What Is Normal Size Of Kidney?

Charlotte Miller

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Are you curious to know what is normal size of kidney? You have come to the right place as I am going to tell you everything about normal size of kidney in a very simple explanation. Without further discussion let’s begin to know what is normal size of kidney?

What Is Normal Size Of Kidney?

The kidneys are vital organs that play a crucial role in maintaining the body’s internal balance and filtering waste products from the blood. Understanding the normal size of the kidneys is essential for assessing their health and function. In this blog post, we will explore what constitutes a normal kidney size, factors that influence kidney size, and the significance of monitoring kidney health.

The Anatomy Of Kidneys

Before delving into kidney size, it’s important to understand the basic anatomy of these bean-shaped organs. The kidneys are located in the abdominal cavity, with one kidney on each side of the spine. They are situated just below the ribcage, near the middle of the back. The kidneys receive blood from the renal arteries, filter it to remove waste and excess fluids, and then return the cleaned blood to circulation through the renal veins.

Normal Size Of Kidneys

The size of the kidneys can vary among individuals and may be influenced by factors such as age, sex, body size, and underlying medical conditions. However, a general guideline for the normal size of adult kidneys is as follows:

  • Length: Approximately 10-12 centimeters (about 4-4.7 inches)
  • Width: Approximately 5-7 centimeters (about 2-2.8 inches)
  • Thickness: Approximately 2-3 centimeters (about 0.8-1.2 inches)

It’s important to note that kidney size tends to decrease slightly with age, particularly after the age of 40. Additionally, there may be slight variations in size between the left and right kidneys.

Factors Affecting Kidney Size

Several factors can influence the size of an individual’s kidneys:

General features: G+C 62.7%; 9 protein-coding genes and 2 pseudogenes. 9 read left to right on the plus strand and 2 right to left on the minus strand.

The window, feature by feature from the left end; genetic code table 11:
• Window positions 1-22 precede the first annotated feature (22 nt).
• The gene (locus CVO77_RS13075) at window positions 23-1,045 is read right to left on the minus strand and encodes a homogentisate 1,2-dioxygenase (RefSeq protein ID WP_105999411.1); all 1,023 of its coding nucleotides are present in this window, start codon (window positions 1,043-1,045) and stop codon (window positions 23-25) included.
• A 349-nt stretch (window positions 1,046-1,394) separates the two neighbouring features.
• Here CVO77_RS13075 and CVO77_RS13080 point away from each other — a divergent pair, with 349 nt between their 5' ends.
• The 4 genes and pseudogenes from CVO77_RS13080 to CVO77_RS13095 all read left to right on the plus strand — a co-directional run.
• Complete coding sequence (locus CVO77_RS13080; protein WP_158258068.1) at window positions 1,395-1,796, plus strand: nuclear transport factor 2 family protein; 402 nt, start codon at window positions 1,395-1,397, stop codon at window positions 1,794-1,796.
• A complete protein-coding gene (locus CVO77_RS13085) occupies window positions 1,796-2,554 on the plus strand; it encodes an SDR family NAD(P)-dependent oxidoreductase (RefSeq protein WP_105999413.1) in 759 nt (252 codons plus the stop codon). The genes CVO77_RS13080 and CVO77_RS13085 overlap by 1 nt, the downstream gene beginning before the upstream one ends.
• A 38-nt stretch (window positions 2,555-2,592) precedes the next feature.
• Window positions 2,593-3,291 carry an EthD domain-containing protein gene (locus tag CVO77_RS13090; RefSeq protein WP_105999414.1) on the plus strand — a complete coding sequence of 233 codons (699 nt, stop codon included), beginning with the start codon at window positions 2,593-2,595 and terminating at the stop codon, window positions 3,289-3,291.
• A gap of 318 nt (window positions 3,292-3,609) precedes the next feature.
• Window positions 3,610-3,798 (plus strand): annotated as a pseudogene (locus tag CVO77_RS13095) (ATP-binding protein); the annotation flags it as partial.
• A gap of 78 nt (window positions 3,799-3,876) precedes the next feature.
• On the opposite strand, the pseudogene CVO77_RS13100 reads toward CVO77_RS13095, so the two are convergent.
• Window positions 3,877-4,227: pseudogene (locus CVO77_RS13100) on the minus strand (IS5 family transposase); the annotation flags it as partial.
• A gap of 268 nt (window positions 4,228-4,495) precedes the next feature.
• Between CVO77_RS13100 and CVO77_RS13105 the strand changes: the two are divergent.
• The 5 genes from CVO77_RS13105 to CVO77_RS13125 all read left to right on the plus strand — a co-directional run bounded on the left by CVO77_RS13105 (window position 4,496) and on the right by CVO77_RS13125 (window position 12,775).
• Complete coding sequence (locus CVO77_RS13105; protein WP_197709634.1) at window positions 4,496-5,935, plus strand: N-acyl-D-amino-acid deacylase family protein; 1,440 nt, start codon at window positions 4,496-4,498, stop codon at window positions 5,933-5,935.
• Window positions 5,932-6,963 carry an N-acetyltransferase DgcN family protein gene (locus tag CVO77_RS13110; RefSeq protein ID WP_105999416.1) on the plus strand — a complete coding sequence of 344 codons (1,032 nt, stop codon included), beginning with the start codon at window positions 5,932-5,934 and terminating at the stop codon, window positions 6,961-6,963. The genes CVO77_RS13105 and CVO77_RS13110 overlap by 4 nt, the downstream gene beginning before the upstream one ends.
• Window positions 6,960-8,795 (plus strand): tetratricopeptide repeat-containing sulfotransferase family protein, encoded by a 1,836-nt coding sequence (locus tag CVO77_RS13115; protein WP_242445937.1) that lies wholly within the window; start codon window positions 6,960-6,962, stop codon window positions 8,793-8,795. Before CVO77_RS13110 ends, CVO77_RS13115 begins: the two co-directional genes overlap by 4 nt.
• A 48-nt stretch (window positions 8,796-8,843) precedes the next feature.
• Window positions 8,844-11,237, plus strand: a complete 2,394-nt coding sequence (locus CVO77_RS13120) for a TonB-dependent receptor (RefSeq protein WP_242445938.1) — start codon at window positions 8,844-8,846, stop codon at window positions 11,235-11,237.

1. Age: As mentioned, kidney size tends to decrease slightly with age due to changes in tissue density and blood flow.
  2. Body Size: Larger individuals may have slightly larger kidneys, but this relationship is not always proportional.
  3. Medical Conditions: Certain medical conditions, such as kidney disease, kidney cysts, and tumors, can lead to changes in kidney size.
  4. Dehydration: Temporary changes in kidney size can occur due to dehydration or inadequate fluid intake.

Significance Of Monitoring Kidney Size

Monitoring kidney size can be a valuable aspect of assessing kidney health. Abnormalities in kidney size can be indicative of underlying medical issues, including:

  1. Kidney Disease: Enlarged or shrunken kidneys can be a sign of chronic kidney disease or other renal disorders.
  2. Polycystic Kidney Disease (PKD): This genetic condition causes the growth of multiple cysts within the kidneys, leading to an increase in kidney size.
  3. Tumors: Kidney tumors, both benign and malignant, can affect kidney size and function.
  4. Hydronephrosis: Blockage or obstruction in the urinary tract can result in swelling and enlargement of the affected kidney.


Understanding the normal size of kidneys is a valuable part of kidney health assessment. While there is some natural variation in kidney size among individuals, significant deviations from the normal range can be indicative of underlying health issues. Regular medical check-ups, including imaging studies, can help monitor kidney size and identify potential problems early, allowing for timely intervention and treatment to preserve kidney function and overall well-being.


What Is The Normal Size Of Right And Left Kidney?

Results: Median renal lengths were 11.2 cm on the left side and 10.9 cm on the right side. Median renal volumes were 146 cm3 in the left kidney and 134 cm3 in the right kidney. Renal size decreased with age, almost entirely because of parenchymal reduction. Renal volume correlated best with total body area.

What Size Is A Healthy Kidney?

Normally, kidneys are about the size of a fist or 10 to 12 cm (about 5 inches). Kidney atrophy means that the kidney is smaller than normal. This can happen for two basic reasons. The first is that part of the kidney does not develop from birth (called a congenital problem) making a small kidney.

Is 9.5 Cm Kidney Size Normal?

The mean average pole-to-pole length of an adult human kidney is 10-13 cm. In general, the left kidney is slightly longer than the right.

What Size Is Considered Enlarged Kidney?

From his figures we may conclude that a kidney measuring longer than 14 em on a supine abdominal film is a large kidney and should be regarded with some suspicion.

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